Fr. Mazza’s progress has been swift. On October 2, 2013, in honor of Fr. Mazza’s 33rd Ordination Anniversary, he celebrated his first Solemn High Mass. Archbishop Cordileone attending (in choro). The Golden Gate Catholic Boys Choir sang. Canon Olivier Meney (Deacon) and Abbe Kevin Kerscher (Subdeacon) of the Institute of Christ the King Sovereign Priest assisted.
“The choir — that was the hard thing,” Fr Mazza says with a laugh. But the daunting problem of how to get together a competent choir was resolved when he found a young Hungarian organist, Peter Ujj, schooled in the classical tradition of church music. Ujj now directs the Stella Maris Schola, which sings at high Masses.
“I’ve gained a greater sense of reverence and tradition, and an understanding of where the liturgy has been for so many centuries. One challenge is a lack of understanding. Some see the Traditional Latin Mass as disobedient, as a going backwards.”
“I’ve gained a greater sense of reverence and tradition, and an understanding of where the liturgy has been for so many centuries.”
Fr. Mazza teaches his parishioners in the bulletin and from the pulpit that the old Mass is “part of the Church’s living tradition,” and that he is not “resurrecting something from a museum. There is one Roman Rite of the Mass, but with two forms, the Ordinary Form and the Extraordinary Form. In other words, the Traditional Latin Mass is fully the Roman Rite of the Mass but in its extraordinary form,” Fr. Mazza explains. “The Mass introduced by Pope Paul VI is the Roman Rite but in its ordinary form. Therefore, there is no longer an old rite or new rite of the Mass. There is the Roman Rite with two forms.”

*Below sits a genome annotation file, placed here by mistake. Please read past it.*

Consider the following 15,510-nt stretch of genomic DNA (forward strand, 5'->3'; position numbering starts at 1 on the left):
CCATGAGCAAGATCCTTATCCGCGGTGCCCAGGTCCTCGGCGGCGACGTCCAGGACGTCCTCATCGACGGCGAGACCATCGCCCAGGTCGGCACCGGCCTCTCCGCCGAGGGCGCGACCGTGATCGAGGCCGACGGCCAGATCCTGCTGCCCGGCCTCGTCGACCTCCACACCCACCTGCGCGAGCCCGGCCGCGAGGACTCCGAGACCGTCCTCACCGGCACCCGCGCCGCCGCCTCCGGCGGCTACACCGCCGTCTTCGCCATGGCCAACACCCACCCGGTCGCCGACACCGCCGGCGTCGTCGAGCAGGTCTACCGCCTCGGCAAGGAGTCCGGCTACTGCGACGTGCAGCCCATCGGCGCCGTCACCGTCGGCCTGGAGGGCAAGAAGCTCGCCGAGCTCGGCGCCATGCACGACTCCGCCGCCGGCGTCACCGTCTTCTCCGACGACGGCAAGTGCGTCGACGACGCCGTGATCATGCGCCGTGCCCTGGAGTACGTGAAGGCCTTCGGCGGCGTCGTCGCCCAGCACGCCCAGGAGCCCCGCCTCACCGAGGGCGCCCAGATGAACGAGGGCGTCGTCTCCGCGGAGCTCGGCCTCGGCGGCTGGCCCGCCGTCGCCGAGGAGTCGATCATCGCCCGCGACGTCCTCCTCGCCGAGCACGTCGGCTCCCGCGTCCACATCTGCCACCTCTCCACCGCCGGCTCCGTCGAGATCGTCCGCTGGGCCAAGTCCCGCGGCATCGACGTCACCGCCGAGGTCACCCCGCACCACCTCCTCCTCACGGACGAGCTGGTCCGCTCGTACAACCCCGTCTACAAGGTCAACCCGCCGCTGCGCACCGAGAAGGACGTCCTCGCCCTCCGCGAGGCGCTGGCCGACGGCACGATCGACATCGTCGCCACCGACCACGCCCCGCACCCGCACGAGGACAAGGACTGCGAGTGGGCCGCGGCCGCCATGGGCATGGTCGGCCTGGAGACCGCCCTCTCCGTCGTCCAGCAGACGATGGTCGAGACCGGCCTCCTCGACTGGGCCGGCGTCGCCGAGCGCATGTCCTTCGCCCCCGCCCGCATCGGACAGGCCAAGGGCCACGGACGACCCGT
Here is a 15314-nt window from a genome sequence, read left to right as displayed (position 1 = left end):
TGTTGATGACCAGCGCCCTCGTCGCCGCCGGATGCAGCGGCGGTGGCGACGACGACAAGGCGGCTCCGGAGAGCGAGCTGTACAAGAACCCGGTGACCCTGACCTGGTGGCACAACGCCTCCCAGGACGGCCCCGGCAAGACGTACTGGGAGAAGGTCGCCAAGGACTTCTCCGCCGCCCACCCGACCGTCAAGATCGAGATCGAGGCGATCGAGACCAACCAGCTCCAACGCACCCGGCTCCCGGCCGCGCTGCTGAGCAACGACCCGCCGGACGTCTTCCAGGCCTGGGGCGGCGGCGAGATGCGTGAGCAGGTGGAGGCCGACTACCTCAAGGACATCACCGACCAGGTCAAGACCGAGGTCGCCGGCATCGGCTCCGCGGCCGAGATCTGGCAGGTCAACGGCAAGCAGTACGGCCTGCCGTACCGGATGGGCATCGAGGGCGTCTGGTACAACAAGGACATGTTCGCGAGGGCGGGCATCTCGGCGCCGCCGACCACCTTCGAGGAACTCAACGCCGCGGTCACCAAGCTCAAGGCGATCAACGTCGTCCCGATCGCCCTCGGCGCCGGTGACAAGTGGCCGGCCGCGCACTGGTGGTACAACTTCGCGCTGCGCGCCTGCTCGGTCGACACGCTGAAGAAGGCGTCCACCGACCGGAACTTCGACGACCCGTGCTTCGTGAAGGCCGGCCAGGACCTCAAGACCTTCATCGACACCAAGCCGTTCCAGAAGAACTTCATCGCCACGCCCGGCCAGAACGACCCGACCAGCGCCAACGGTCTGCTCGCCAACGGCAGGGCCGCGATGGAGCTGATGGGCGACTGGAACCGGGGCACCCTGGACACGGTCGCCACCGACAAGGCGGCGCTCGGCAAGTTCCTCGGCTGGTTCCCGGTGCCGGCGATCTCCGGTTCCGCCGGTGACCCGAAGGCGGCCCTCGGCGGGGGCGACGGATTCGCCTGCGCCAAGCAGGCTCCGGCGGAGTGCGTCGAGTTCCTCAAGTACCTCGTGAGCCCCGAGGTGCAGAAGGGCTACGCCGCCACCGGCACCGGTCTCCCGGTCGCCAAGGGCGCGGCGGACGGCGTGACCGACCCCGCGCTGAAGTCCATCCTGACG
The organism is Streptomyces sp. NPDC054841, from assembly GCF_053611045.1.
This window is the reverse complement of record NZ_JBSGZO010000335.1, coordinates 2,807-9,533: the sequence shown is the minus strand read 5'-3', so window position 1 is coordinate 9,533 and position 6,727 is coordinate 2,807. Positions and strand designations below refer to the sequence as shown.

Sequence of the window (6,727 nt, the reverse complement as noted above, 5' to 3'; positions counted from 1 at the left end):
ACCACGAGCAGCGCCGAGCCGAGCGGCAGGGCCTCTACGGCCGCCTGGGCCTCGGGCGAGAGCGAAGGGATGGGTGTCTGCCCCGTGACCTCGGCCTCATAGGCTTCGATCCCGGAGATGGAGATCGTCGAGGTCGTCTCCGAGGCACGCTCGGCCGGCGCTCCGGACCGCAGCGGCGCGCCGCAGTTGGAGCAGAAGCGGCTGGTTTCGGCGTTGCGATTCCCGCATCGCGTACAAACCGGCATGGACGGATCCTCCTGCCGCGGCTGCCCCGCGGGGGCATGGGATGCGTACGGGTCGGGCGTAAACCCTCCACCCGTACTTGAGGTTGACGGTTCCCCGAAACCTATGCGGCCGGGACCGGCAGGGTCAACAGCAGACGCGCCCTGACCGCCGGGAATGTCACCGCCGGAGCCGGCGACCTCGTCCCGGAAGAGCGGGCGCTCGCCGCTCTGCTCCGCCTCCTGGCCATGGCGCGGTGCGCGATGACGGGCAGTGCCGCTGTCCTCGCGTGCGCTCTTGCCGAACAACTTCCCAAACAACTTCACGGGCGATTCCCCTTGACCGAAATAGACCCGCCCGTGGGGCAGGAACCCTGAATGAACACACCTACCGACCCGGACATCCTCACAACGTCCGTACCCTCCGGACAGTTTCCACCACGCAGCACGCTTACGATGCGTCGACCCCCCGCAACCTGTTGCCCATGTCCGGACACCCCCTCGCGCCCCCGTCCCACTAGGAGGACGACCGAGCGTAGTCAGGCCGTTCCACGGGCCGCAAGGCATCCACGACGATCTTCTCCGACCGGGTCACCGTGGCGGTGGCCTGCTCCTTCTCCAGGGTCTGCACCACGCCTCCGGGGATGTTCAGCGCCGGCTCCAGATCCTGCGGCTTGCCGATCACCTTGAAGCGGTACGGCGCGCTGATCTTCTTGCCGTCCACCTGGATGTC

Fr Mazza teaches his parishioners in the bulletin and from the pulpit that the old Mass is “part of the Church’s living tradition,” and that he is not “resurrecting something from a museum.”
“I don’t see there is anything lost at all. Nobody is leaving the parish because there is still a full schedule of Ordinary Form Masses for those who prefer the new Mass. The parish has lots of choices. I believe in the option. We’re trying to provide the TLM as a service to the work of evangelization.”
Sancta Trinitas Unus Deus: The Traditional Latin Mass Society of San Francisco
Based at Star of the Sea parish, the Society says they are looking for new members who want to help build up a community to support the Extraordinary Form.
The Traditional Latin Mass Society of San Francisco is an association of Roman Catholic faithful dedicated to the preservation of the Extraordinary Form of the Roman Rite, as a legitimate use of Holy Mother Church’s great liturgical patrimony.
The Society includes lay faithful drawn from every age, group and walk of life as well as clergy and religious members. Based at Star of the Sea parish, the Society says they are looking for new members who want to help build up a community to support the Extraordinary Form.
“How wonderful to find a Latin Mass in San Francisco. I’ll go tomorrow, Sunday, for the first time in this city. Mass, Holy Communion, and confession beforehand! To all who made this possible, much gratitude and many prayers.”
(Above from the combox at http://sanctatrinitasunusdeus.com/about/)
MAIN PHOTO CREDIT: The Traditional Latin Mass Society of San Francisco
ALL OTHER PHOTOS: Roseanne T. Sullivan